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  1. NOAA Forecast Systems Laboratory 2004 Technical Review GPS-Met Observing Systems Presented by GPS-Met Observing Systems Branch NOAA Research Forecast Systems Laboratory Demonstration Division January 27, 2004

  2. Tech Review Agenda Topic Speaker Time Overview/Introduction: Seth Gutman 1330 - 1345 FSL/DD GPS Satellite Orbits: Peng Fang 1345 - 1400 SIO/SOPAC NWP Model Studies: Tracy Smith 1400 – 1415 FSL/FRD CIRA Break 1415 - 1430 Data Products & Services: Susan Sahm 1430 - 1445 FSL/DD Data Applications: Daphne Grant 1445 - 1500 FSL/DD Operational Transition: Kirk Holub 1500 - 1515 FSL/DD Concluding Remarks: Seth Gutman 1515 – 1520 Questions: 1520 – 1530

  3. Overview/Introduction • The GPS-Met project started in 1993 as a collaboration between FSL, UCAR and NCSU to determine if & how GPS could be used to measure atmospheric moisture. • It has evolved into a collaboration between FSL, other NOAA organizations, other federal, state and local government agencies, universities, and the private sector. • This level of cooperation has permitted us to develop, test and evaluate a new upper-air observing system for less than 10% of the Demonstration Division’s budget. • Major accomplishments include: specification of the observation accuracy and error covariance; co-development of real-time data processing techniques; verification of positive impact on Wx forecast accuracy; definition and exploration of new applications.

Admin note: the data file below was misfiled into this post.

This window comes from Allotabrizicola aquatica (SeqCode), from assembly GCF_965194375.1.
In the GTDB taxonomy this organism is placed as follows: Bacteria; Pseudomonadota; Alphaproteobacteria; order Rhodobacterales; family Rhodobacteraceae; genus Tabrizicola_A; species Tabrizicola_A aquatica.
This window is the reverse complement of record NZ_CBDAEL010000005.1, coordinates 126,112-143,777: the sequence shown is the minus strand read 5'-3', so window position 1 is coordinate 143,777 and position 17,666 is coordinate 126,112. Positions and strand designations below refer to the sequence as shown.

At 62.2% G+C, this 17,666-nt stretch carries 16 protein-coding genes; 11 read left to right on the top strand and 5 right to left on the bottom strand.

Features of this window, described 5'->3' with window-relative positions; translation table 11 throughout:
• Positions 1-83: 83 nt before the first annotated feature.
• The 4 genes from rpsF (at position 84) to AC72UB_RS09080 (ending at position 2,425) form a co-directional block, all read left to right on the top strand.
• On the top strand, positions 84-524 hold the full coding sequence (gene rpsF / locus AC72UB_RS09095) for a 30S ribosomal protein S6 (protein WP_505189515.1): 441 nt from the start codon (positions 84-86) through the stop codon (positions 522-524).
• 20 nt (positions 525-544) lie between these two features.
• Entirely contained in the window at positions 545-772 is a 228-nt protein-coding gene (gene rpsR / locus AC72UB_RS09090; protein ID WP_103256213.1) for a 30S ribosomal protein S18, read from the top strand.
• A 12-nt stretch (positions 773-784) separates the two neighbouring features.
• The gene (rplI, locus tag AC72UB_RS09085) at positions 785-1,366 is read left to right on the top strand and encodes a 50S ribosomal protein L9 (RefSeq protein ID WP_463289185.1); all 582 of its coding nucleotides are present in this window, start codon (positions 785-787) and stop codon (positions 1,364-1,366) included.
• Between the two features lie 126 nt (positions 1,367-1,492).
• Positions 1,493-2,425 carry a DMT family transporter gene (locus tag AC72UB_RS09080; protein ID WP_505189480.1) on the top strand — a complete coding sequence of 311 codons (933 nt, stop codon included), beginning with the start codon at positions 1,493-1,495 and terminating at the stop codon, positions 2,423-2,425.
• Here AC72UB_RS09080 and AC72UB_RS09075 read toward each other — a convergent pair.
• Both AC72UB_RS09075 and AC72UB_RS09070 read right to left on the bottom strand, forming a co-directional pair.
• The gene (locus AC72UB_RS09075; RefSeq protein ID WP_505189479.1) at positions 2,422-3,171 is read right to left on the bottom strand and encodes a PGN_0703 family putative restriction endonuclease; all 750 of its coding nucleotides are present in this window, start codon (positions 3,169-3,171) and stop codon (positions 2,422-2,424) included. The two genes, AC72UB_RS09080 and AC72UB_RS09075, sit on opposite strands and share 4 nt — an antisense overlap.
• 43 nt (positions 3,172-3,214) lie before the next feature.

4. Collaborations FSL FRD, TOD, AD, SDD, MD, A&R, ITS NOAA Research ETL, AL, AMOL, CMDL, PMEL, GLERL, SEC Other NOAA: NWS (NDBC, ER, SR, CR, WR, AR, NCEP), NOS (NGS, CO-OPS), NESDIS (ORA), NGDC, NCDC Federal Gov’t: DOT (FHWA), DHS (USCG), DOD (USN, USAF, USACE), NASA (LaRC, JPL, GFSC), DOE (ARM) Universities: SIO, UH, UCAR, MIT, H-SAO, OSU, Purdue, U. Calgary, USM, CU, CSU, LSU, and SuomiNet Other Gov’t: AZ (various), AKDOT, CO (various), FDOT, MDOT, MNDOT, OHDOT, OKDOT, NYDOT, NCDOT, TXDOT, VTDOT

  5. Supporting the NOAA Strategic Plan • GPS-Met observations contribute to 3 of 4 NOAA Mission Goals: - Understanding climate variability and change to enhance society’s ability to plan and respond; - Serving society’s needs for weather and water information; - Supporting the Nation’s commerce with information for safe, efficient, and environmentally sound transportation. • GPS-Met also contributes to 4 of 6 cross-cutting priorities essential to support NOAA mission goals: - integrated global environmental observation and data management systems; - sound, reliable state-of-the-art research; - international cooperation and collaboration; and - homeland security.